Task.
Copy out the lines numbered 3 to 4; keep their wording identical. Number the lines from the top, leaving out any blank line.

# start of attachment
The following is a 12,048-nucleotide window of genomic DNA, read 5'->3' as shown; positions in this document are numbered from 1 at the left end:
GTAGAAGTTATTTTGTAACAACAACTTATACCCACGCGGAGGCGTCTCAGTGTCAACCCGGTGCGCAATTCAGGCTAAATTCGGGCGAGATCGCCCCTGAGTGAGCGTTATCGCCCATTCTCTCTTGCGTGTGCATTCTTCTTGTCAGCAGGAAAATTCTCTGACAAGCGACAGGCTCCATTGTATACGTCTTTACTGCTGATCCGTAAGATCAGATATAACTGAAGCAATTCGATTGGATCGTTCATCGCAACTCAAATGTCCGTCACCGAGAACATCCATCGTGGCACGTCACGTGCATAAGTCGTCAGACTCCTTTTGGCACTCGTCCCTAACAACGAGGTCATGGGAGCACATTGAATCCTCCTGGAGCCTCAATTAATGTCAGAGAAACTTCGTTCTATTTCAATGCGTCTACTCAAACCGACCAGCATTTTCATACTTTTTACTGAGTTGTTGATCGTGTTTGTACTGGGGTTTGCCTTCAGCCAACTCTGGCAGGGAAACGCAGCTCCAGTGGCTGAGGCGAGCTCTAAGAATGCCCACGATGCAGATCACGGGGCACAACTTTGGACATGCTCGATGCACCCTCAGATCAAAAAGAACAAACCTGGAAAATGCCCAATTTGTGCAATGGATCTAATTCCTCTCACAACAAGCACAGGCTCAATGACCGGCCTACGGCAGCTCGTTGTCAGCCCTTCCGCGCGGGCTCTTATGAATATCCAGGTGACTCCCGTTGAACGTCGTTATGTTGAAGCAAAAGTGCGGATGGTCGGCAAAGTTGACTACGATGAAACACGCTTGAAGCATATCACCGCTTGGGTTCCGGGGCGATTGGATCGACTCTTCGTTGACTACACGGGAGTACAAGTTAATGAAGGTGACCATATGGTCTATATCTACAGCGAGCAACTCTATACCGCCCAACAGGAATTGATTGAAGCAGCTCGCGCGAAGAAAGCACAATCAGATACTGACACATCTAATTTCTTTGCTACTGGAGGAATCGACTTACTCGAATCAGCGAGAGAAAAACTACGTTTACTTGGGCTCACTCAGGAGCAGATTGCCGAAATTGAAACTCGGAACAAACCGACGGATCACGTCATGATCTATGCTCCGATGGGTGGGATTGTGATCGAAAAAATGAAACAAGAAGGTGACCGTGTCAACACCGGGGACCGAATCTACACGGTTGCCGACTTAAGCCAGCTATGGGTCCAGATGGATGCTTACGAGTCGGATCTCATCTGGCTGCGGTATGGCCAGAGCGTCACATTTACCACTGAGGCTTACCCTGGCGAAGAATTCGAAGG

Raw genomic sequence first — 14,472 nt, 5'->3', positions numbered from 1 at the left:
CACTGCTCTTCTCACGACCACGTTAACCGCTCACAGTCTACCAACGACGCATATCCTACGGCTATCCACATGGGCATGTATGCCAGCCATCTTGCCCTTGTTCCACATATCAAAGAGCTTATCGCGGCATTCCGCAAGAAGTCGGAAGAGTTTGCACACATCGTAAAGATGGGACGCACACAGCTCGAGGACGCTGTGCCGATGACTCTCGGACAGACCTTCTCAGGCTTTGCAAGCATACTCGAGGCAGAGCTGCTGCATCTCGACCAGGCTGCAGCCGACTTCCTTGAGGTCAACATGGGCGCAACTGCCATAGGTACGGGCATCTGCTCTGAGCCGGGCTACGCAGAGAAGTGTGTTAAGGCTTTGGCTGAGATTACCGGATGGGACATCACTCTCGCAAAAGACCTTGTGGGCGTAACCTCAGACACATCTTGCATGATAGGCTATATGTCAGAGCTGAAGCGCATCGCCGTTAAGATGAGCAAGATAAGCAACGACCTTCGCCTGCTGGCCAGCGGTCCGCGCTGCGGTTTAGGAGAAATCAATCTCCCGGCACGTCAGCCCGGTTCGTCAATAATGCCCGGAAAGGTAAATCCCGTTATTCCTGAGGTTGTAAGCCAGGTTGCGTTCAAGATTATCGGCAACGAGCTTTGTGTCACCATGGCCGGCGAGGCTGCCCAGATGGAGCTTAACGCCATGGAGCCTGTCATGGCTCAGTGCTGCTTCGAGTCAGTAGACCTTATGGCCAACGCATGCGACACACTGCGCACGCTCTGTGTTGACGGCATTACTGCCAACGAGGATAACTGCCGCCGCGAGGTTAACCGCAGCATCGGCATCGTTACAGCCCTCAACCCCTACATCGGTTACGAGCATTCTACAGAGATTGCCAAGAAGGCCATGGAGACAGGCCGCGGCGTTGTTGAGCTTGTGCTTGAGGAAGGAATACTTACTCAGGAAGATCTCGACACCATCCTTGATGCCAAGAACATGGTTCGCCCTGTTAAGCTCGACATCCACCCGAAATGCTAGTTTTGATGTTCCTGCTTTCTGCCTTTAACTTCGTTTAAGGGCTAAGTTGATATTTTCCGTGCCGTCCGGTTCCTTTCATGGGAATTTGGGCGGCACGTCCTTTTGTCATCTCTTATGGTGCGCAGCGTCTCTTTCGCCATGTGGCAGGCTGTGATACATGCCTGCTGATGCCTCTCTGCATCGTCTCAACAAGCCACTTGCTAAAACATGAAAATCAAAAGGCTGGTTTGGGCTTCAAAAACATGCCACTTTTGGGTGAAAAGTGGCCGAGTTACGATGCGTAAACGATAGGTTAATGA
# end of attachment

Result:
Raw genomic sequence first — 14,472 nt, 5'->3', positions numbered from 1 at the left:
CACTGCTCTTCTCACGACCACGTTAACCGCTCACAGTCTACCAACGACGCATATCCTACGGCTATCCACATGGGCATGTATGCCAGCCATCTTGCCCTTGTTCCACATATCAAAGAGCTTATCGCGGCATTCCGCAAGAAGTCGGAAGAGTTTGCACACATCGTAAAGATGGGACGCACACAGCTCGAGGACGCTGTGCCGATGACTCTCGGACAGACCTTCTCAGGCTTTGCAAGCATACTCGAGGCAGAGCTGCTGCATCTCGACCAGGCTGCAGCCGACTTCCTTGAGGTCAACATGGGCGCAACTGCCATAGGTACGGGCATCTGCTCTGAGCCGGGCTACGCAGAGAAGTGTGTTAAGGCTTTGGCTGAGATTACCGGATGGGACATCACTCTCGCAAAAGACCTTGTGGGCGTAACCTCAGACACATCTTGCATGATAGGCTATATGTCAGAGCTGAAGCGCATCGCCGTTAAGATGAGCAAGATAAGCAACGACCTTCGCCTGCTGGCCAGCGGTCCGCGCTGCGGTTTAGGAGAAATCAATCTCCCGGCACGTCAGCCCGGTTCGTCAATAATGCCCGGAAAGGTAAATCCCGTTATTCCTGAGGTTGTAAGCCAGGTTGCGTTCAAGATTATCGGCAACGAGCTTTGTGTCACCATGGCCGGCGAGGCTGCCCAGATGGAGCTTAACGCCATGGAGCCTGTCATGGCTCAGTGCTGCTTCGAGTCAGTAGACCTTATGGCCAACGCATGCGACACACTGCGCACGCTCTGTGTTGACGGCATTACTGCCAACGAGGATAACTGCCGCCGCGAGGTTAACCGCAGCATCGGCATCGTTACAGCCCTCAACCCCTACATCGGTTACGAGCATTCTACAGAGATTGCCAAGAAGGCCATGGAGACAGGCCGCGGCGTTGTTGAGCTTGTGCTTGAGGAAGGAATACTTACTCAGGAAGATCTCGACACCATCCTTGATGCCAAGAACATGGTTCGCCCTGTTAAGCTCGACATCCACCCGAAATGCTAGTTTTGATGTTCCTGCTTTCTGCCTTTAACTTCGTTTAAGGGCTAAGTTGATATTTTCCGTGCCGTCCGGTTCCTTTCATGGGAATTTGGGCGGCACGTCCTTTTGTCATCTCTTATGGTGCGCAGCGTCTCTTTCGCCATGTGGCAGGCTGTGATACATGCCTGCTGATGCCTCTCTGCATCGTCTCAACAAGCCACTTGCTAAAACATGAAAATCAAAAGGCTGGTTTGGGCTTCAAAAACATGCCACTTTTGGGTGAAAAGTGGCCGAGTTACGATGCGTAAACGATAGGTTAATGA